Vincent Scola

Vincent Scola - 1944-03-29

Vincent Scola, born on June 16, 1911, according to Social Security records, was the oldest son of Domenico and Maria C. Scola. However, census records and newspaper accounts suggest that he was actually a year younger. Vincent’s parents were Italian immigrants, and the Scola family moved en masse to Camden’s Eighth Ward by 1930. They became deeply involved in various aspects of the community, including politics, real estate, law, and unfortunately, their name occasionally surfaced in connection with law enforcement matters.

Mickey BlairDuring the 1920 Census, the Scola family resided at 347 Spruce Street, where Domenico worked as a construction laborer. However, by April of 1930, they had relocated to the corner of South 4th and Spruce Streets, specifically 839 South 4th Street. It was at this address that Domenico owned and operated a candy store. Vincent, the eldest of the siblings, lived there with his brothers Tony and Joseph, as well as his sisters Angeline and Edith. Interestingly, the Tenerelli family lived just two doors down at 835 South 4th Street. The Tenerelli brothers, Michael and Frank, achieved professional boxing careers under the names “Mickey Blair” and “Frankie Blair.” Notably, Mickey Blair’s life outside the ring would follow a similar pattern to Vincent Scola’s.

Vincent Scola, also known by the nicknames “Cheeno” and “China,” first came to the attention of law enforcement in 1929 when he was only 18 years old. By April 1944, he had been arrested on nine separate occasions in Camden, facing charges that included robbery, carrying concealed deadly weapons, suspicion for investigation, assault, possession of stolen goods, crap shooting, interfering with police officers, failure to carry a draft card, and possession of automobile tires, which was considered a serious offense during the World War II years. Despite these brushes with the law, he somehow managed to evade successful prosecutions in all of these cases.

Vincent Scola’s criminal activities seemed to pay off, leading him to move out of Camden and settle with his wife Dorothy at 5301 Sherwood Terrace in Pennsauken, New Jersey. He also owned and operated a restaurant located at 1114 South 4th Street in Camden. During this period, he became suspected of involvement in the lucrative racket of counterfeiting gasoline rationing stamps, which were in high demand during the war.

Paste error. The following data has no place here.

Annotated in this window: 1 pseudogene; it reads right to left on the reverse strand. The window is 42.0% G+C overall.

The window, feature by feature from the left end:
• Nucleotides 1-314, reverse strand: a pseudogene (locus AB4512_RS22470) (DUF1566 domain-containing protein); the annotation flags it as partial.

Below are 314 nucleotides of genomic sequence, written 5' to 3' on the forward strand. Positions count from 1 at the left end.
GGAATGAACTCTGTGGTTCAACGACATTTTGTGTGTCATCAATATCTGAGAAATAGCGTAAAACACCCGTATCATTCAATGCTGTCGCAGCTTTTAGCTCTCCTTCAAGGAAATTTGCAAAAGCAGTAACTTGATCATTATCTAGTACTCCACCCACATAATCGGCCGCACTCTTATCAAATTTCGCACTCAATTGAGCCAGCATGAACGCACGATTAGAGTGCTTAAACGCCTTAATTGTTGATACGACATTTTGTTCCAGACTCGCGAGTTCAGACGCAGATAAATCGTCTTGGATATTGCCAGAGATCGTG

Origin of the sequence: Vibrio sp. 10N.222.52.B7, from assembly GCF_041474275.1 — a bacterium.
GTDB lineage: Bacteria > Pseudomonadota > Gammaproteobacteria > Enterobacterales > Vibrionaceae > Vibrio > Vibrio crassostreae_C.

Sadly, Vincent Scola’s life was cut short when he was gunned down while driving his Cadillac at the intersection of 38th and Myrtle Avenue in East Camden. The assailants targeted him with a shotgun blast to the neck and head, causing his car to lose control, overturn, and burst into flames.

The murder of Vincent Scola dominated the front pages of Camden’s newspapers for two weeks, leading to various theories about the motive behind his killing. One theory suggested that his murder was a result of his attempts to assert control over gambling operations in Camden and Burlington counties. Another theory proposed that it was an act of retaliation for the murder of Philadelphia gangster John P. Brennan, who had previously made a similar power grab in Camden. Notably, another former South Camden boxer, Rocco “Roxie Allen” Auletto, served as Brennan’s bodyguard when Scola was killed.

Vincent Scola was laid to rest at New Camden Cemetery on Haddon Avenue in Camden. He was survived by his wife, Dorothy, who joined him in death in 1966, as well as his parents and siblings.

The investigation into Vincent Scola’s murder led to the questioning of several suspects. However, the cycle of gang-related violence did not end with his death, as the criminal underworld in Camden continued to be plagued by violence and criminal activities.

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